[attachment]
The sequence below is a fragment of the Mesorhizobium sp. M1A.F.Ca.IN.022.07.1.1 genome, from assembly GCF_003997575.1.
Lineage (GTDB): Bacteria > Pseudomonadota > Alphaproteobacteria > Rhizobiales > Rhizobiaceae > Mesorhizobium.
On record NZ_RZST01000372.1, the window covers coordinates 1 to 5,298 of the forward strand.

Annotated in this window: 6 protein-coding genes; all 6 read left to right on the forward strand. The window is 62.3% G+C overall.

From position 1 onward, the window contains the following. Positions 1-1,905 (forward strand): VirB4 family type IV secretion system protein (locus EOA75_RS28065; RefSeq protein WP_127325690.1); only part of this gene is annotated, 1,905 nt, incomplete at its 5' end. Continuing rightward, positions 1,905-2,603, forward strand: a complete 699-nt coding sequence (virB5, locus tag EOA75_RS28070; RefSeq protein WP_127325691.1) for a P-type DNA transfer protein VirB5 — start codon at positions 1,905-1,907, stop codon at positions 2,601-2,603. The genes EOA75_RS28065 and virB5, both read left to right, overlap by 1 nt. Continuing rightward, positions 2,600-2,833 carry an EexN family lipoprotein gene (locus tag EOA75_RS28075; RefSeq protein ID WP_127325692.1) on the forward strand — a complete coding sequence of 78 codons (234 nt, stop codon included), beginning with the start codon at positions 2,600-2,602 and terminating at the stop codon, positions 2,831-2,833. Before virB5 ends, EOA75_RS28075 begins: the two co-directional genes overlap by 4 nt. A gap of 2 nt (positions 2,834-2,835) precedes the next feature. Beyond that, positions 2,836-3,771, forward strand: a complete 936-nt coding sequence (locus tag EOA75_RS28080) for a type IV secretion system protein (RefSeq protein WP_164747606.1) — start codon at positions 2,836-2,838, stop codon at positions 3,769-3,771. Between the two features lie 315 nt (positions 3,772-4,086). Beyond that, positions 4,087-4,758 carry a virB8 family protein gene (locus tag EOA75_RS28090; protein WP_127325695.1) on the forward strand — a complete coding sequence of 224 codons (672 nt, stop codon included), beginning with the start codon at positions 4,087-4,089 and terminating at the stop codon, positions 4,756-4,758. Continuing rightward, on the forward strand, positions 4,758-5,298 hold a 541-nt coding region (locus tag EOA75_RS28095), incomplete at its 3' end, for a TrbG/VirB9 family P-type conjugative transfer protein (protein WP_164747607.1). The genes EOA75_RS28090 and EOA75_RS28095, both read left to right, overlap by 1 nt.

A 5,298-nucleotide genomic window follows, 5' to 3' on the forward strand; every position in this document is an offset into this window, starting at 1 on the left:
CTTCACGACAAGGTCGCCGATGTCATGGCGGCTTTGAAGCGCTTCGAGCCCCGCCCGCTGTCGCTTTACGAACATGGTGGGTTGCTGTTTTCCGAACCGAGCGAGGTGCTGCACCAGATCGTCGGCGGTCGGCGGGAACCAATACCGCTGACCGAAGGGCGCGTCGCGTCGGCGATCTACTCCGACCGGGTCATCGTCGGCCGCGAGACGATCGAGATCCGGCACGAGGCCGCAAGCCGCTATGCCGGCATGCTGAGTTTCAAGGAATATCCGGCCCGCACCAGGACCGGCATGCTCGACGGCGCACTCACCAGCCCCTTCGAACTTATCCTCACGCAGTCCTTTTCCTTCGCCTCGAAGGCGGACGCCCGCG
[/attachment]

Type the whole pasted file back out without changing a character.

The sequence below is a fragment of the Mesorhizobium sp. M1A.F.Ca.IN.022.07.1.1 genome, from assembly GCF_003997575.1.
Lineage (GTDB): Bacteria > Pseudomonadota > Alphaproteobacteria > Rhizobiales > Rhizobiaceae > Mesorhizobium.
On record NZ_RZST01000372.1, the window covers coordinates 1 to 5,298 of the forward strand.

Annotated in this window: 6 protein-coding genes; all 6 read left to right on the forward strand. The window is 62.3% G+C overall.

From position 1 onward, the window contains the following. Positions 1-1,905 (forward strand): VirB4 family type IV secretion system protein (locus EOA75_RS28065; RefSeq protein WP_127325690.1); only part of this gene is annotated, 1,905 nt, incomplete at its 5' end. Continuing rightward, positions 1,905-2,603, forward strand: a complete 699-nt coding sequence (virB5, locus tag EOA75_RS28070; RefSeq protein WP_127325691.1) for a P-type DNA transfer protein VirB5 — start codon at positions 1,905-1,907, stop codon at positions 2,601-2,603. The genes EOA75_RS28065 and virB5, both read left to right, overlap by 1 nt. Continuing rightward, positions 2,600-2,833 carry an EexN family lipoprotein gene (locus tag EOA75_RS28075; RefSeq protein ID WP_127325692.1) on the forward strand — a complete coding sequence of 78 codons (234 nt, stop codon included), beginning with the start codon at positions 2,600-2,602 and terminating at the stop codon, positions 2,831-2,833. Before virB5 ends, EOA75_RS28075 begins: the two co-directional genes overlap by 4 nt. A gap of 2 nt (positions 2,834-2,835) precedes the next feature. Beyond that, positions 2,836-3,771, forward strand: a complete 936-nt coding sequence (locus tag EOA75_RS28080) for a type IV secretion system protein (RefSeq protein WP_164747606.1) — start codon at positions 2,836-2,838, stop codon at positions 3,769-3,771. Between the two features lie 315 nt (positions 3,772-4,086). Beyond that, positions 4,087-4,758 carry a virB8 family protein gene (locus tag EOA75_RS28090; protein WP_127325695.1) on the forward strand — a complete coding sequence of 224 codons (672 nt, stop codon included), beginning with the start codon at positions 4,087-4,089 and terminating at the stop codon, positions 4,756-4,758. Continuing rightward, on the forward strand, positions 4,758-5,298 hold a 541-nt coding region (locus tag EOA75_RS28095), incomplete at its 3' end, for a TrbG/VirB9 family P-type conjugative transfer protein (protein WP_164747607.1). The genes EOA75_RS28090 and EOA75_RS28095, both read left to right, overlap by 1 nt.

A 5,298-nucleotide genomic window follows, 5' to 3' on the forward strand; every position in this document is an offset into this window, starting at 1 on the left:
CTTCACGACAAGGTCGCCGATGTCATGGCGGCTTTGAAGCGCTTCGAGCCCCGCCCGCTGTCGCTTTACGAACATGGTGGGTTGCTGTTTTCCGAACCGAGCGAGGTGCTGCACCAGATCGTCGGCGGTCGGCGGGAACCAATACCGCTGACCGAAGGGCGCGTCGCGTCGGCGATCTACTCCGACCGGGTCATCGTCGGCCGCGAGACGATCGAGATCCGGCACGAGGCCGCAAGCCGCTATGCCGGCATGCTGAGTTTCAAGGAATATCCGGCCCGCACCAGGACCGGCATGCTCGACGGCGCACTCACCAGCCCCTTCGAACTTATCCTCACGCAGTCCTTTTCCTTCGCCTCGAAGGCGGACGCCCGCG